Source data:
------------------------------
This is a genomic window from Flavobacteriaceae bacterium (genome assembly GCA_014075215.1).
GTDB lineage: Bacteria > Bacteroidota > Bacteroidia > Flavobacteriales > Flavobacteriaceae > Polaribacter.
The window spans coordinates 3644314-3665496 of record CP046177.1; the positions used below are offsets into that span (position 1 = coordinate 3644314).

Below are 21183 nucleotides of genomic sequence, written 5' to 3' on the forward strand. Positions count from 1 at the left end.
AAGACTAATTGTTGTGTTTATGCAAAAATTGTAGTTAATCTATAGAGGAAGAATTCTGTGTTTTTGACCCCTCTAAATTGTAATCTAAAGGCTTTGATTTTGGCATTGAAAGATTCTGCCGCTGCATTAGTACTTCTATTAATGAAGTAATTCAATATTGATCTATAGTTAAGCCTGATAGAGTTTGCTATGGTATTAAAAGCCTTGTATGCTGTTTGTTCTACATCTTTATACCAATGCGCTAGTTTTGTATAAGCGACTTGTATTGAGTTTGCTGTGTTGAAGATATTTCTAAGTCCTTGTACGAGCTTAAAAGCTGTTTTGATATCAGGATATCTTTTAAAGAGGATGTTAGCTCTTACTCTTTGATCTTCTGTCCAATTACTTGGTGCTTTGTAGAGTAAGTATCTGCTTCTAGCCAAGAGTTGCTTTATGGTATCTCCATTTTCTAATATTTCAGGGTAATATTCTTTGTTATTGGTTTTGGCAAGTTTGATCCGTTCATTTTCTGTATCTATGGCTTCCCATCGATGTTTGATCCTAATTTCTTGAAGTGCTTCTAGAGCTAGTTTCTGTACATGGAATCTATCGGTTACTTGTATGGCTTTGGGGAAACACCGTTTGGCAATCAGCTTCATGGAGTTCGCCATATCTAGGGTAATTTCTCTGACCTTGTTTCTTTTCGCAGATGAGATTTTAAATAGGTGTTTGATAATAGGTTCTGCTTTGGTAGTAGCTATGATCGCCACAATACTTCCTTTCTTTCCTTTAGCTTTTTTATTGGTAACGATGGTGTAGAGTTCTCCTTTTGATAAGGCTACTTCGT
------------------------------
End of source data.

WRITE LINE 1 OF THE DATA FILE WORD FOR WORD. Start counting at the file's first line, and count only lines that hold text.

This is a genomic window from Flavobacteriaceae bacterium (genome assembly GCA_014075215.1).